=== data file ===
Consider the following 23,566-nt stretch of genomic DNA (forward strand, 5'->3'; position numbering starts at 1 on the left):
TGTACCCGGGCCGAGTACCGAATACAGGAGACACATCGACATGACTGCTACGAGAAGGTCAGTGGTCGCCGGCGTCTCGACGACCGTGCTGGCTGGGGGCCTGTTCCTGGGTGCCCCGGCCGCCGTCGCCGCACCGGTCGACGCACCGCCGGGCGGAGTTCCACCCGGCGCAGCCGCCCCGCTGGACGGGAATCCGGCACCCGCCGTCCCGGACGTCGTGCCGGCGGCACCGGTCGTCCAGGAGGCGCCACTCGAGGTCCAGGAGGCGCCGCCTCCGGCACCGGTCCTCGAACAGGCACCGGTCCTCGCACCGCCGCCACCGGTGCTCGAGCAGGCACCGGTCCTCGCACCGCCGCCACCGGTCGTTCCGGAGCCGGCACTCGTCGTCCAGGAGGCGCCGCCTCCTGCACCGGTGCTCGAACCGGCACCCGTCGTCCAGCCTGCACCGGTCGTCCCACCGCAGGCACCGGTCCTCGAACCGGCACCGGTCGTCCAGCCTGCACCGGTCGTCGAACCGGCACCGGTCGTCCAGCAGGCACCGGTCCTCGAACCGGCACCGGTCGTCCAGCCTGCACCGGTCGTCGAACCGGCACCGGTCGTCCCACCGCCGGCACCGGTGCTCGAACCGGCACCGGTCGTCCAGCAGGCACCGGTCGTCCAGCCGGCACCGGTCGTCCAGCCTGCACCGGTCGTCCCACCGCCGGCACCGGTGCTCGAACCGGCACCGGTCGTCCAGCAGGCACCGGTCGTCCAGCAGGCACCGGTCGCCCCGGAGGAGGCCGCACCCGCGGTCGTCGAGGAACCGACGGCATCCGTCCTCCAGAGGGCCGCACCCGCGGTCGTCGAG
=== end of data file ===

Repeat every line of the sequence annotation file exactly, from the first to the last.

Consider the following 23,566-nt stretch of genomic DNA (forward strand, 5'->3'; position numbering starts at 1 on the left):
TGTACCCGGGCCGAGTACCGAATACAGGAGACACATCGACATGACTGCTACGAGAAGGTCAGTGGTCGCCGGCGTCTCGACGACCGTGCTGGCTGGGGGCCTGTTCCTGGGTGCCCCGGCCGCCGTCGCCGCACCGGTCGACGCACCGCCGGGCGGAGTTCCACCCGGCGCAGCCGCCCCGCTGGACGGGAATCCGGCACCCGCCGTCCCGGACGTCGTGCCGGCGGCACCGGTCGTCCAGGAGGCGCCACTCGAGGTCCAGGAGGCGCCGCCTCCGGCACCGGTCCTCGAACAGGCACCGGTCCTCGCACCGCCGCCACCGGTGCTCGAGCAGGCACCGGTCCTCGCACCGCCGCCACCGGTCGTTCCGGAGCCGGCACTCGTCGTCCAGGAGGCGCCGCCTCCTGCACCGGTGCTCGAACCGGCACCCGTCGTCCAGCCTGCACCGGTCGTCCCACCGCAGGCACCGGTCCTCGAACCGGCACCGGTCGTCCAGCCTGCACCGGTCGTCGAACCGGCACCGGTCGTCCAGCAGGCACCGGTCCTCGAACCGGCACCGGTCGTCCAGCCTGCACCGGTCGTCGAACCGGCACCGGTCGTCCCACCGCCGGCACCGGTGCTCGAACCGGCACCGGTCGTCCAGCAGGCACCGGTCGTCCAGCCGGCACCGGTCGTCCAGCCTGCACCGGTCGTCCCACCGCCGGCACCGGTGCTCGAACCGGCACCGGTCGTCCAGCAGGCACCGGTCGTCCAGCAGGCACCGGTCGCCCCGGAGGAGGCCGCACCCGCGGTCGTCGAGGAACCGACGGCATCCGTCCTCCAGAGGGCCGCACCCGCGGTCGTCGAG